As Kettering University Online’s (KUO) Program Development Manager and Senior Instructional Designer, I have the pleasure of working with our Contributing Faculty members and Faculty Mentors, many of whom are subject matter experts for the courses they teach. Coming from a wide range of educational, career, and geographical backgrounds, KUO faculty unite in an effort to link transformative experiential education to rigorous academic standards with real-world applications for learning that last a lifetime.
This time, we are happy to shine the Faculty Spotlight on Dr. Rafael Rojas. Dr. Rojas teaches a course in Operations Management. Following are excerpts from our conversation:
JL: Thank you, Dr. Rojas, for making time to chat with me. The first question I always ask is, where did you grow up?
RR: I was born in Tokyo, Japan and grew up in Quito, Ecuador.
JL: That is so interesting. How about your degrees? Which degrees do you have, and from where?
RR: I have a B.S. in Mechanical Engineering from Escuela Politecnica Nacional in Quito, Ecuador, an M.S. in Mechanical Engineering from Gannon University in Erie, PA, an MBA from the University of California in Irvine and a DBA from Grenoble Ecole de Management in Grenoble, France.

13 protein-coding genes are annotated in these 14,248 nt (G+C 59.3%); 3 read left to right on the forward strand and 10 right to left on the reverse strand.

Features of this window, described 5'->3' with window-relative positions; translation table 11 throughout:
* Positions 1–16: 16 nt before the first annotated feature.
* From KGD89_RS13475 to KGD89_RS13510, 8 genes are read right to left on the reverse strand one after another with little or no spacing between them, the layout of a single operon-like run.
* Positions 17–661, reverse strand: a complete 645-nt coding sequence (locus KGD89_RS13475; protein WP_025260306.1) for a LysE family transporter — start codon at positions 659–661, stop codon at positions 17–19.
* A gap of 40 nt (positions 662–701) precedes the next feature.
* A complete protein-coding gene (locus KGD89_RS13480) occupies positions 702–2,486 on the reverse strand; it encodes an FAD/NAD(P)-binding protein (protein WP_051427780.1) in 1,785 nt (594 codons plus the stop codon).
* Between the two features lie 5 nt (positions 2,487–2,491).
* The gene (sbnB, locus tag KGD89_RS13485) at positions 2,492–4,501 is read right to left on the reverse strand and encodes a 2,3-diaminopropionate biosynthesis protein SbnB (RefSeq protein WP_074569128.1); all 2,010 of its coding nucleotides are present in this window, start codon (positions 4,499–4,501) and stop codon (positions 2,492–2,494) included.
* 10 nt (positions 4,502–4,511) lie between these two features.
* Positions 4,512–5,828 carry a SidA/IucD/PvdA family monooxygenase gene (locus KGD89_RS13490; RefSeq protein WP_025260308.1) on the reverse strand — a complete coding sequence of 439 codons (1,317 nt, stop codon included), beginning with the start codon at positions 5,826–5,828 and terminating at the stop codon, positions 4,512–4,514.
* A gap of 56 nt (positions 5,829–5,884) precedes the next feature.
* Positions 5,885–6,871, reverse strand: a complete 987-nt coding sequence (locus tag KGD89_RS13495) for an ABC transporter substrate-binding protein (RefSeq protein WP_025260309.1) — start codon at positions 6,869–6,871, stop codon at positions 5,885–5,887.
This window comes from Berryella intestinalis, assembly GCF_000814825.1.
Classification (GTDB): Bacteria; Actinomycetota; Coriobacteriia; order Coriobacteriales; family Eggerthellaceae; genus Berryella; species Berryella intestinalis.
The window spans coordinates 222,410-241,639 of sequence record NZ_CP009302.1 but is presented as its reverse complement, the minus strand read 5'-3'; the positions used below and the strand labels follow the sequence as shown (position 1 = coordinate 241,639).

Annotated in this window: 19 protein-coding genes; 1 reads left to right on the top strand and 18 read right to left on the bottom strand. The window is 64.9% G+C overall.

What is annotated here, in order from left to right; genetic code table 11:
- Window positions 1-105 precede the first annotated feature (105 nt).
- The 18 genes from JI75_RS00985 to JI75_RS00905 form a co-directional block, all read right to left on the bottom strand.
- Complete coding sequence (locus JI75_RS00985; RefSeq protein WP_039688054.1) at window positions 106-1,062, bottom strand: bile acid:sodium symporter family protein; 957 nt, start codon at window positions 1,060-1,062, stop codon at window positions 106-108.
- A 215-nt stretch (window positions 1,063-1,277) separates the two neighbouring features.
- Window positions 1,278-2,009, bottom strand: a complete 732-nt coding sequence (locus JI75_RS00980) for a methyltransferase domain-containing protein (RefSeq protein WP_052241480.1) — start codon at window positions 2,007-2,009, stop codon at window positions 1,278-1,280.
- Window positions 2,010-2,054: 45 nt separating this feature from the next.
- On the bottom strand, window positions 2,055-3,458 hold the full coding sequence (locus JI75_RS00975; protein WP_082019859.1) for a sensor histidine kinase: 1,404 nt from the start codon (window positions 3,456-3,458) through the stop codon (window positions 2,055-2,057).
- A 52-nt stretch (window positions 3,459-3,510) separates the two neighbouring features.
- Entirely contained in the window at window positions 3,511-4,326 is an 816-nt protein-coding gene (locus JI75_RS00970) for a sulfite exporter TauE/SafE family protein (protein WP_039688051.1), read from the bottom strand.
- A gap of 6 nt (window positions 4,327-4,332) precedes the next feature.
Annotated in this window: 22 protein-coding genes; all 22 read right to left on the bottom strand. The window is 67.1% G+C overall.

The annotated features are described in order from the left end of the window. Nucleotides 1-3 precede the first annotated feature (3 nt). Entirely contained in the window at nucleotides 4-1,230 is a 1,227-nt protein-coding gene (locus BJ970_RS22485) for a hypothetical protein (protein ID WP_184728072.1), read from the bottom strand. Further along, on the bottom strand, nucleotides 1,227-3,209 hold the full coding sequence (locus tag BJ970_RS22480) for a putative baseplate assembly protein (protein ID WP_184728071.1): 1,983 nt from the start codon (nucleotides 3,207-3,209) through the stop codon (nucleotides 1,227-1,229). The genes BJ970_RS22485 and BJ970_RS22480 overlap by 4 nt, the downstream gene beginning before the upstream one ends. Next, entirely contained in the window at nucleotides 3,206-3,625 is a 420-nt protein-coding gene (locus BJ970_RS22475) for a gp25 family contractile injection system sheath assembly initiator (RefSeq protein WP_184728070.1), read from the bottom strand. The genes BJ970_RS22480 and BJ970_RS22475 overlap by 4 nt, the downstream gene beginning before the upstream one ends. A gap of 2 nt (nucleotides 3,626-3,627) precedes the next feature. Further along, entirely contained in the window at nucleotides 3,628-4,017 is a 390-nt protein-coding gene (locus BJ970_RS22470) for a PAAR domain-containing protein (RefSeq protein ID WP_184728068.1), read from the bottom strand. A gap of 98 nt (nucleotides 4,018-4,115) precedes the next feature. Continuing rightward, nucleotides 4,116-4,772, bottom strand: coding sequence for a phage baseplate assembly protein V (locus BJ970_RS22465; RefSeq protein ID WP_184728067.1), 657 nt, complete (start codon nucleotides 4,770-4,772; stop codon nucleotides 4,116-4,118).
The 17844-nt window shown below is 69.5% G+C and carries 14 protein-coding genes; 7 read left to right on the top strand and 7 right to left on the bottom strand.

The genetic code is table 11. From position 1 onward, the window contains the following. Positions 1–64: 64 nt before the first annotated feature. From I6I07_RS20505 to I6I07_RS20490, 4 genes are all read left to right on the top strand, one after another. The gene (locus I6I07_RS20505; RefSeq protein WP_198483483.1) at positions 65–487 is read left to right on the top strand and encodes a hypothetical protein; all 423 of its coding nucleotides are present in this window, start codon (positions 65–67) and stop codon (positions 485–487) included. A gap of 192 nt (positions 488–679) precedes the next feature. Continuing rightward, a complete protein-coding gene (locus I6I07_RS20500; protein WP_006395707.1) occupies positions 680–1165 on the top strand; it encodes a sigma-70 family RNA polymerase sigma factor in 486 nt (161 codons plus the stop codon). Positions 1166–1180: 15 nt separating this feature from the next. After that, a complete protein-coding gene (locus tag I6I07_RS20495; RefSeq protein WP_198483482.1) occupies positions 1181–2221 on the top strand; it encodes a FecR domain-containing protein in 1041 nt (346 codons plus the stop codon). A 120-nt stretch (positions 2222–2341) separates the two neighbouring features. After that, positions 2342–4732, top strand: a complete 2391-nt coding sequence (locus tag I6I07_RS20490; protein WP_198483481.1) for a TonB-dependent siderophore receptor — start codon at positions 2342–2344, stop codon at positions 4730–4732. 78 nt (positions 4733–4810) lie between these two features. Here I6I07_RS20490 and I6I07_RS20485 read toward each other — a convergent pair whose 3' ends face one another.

JL: You were educated all over the world! Currently, you teach the operations management course for KUO. I’m curious as to what motivated you to specialize in this area.
RR: My entire professional career has been focused on process improvement in the role of facilitator, coach, and teacher to operations leaders. I really enjoy guiding leaders and teams through both tactical and strategic transformations by focusing not only on improvement systems but also on developing leaders’ skills.
JL: The concept of sustainability is becoming increasingly important in today’s business landscape, almost regardless of industry; how do you emphasize this idea to your learners?
RR: The operations management course focuses on the organization’s ability to adhere internally to values and strategies, as well as on best practices for managing the extended supply chain. The idea of sustainability is represented today in every major organization's values, mission, and strategy, so I encourage learners to include in discussions and assignments reflections about how organizations are realizing their efforts toward becoming sustainable. The supply chain is a good example of how bigger organizations have succeeded or have fallen behind in ensuring sustainable practices.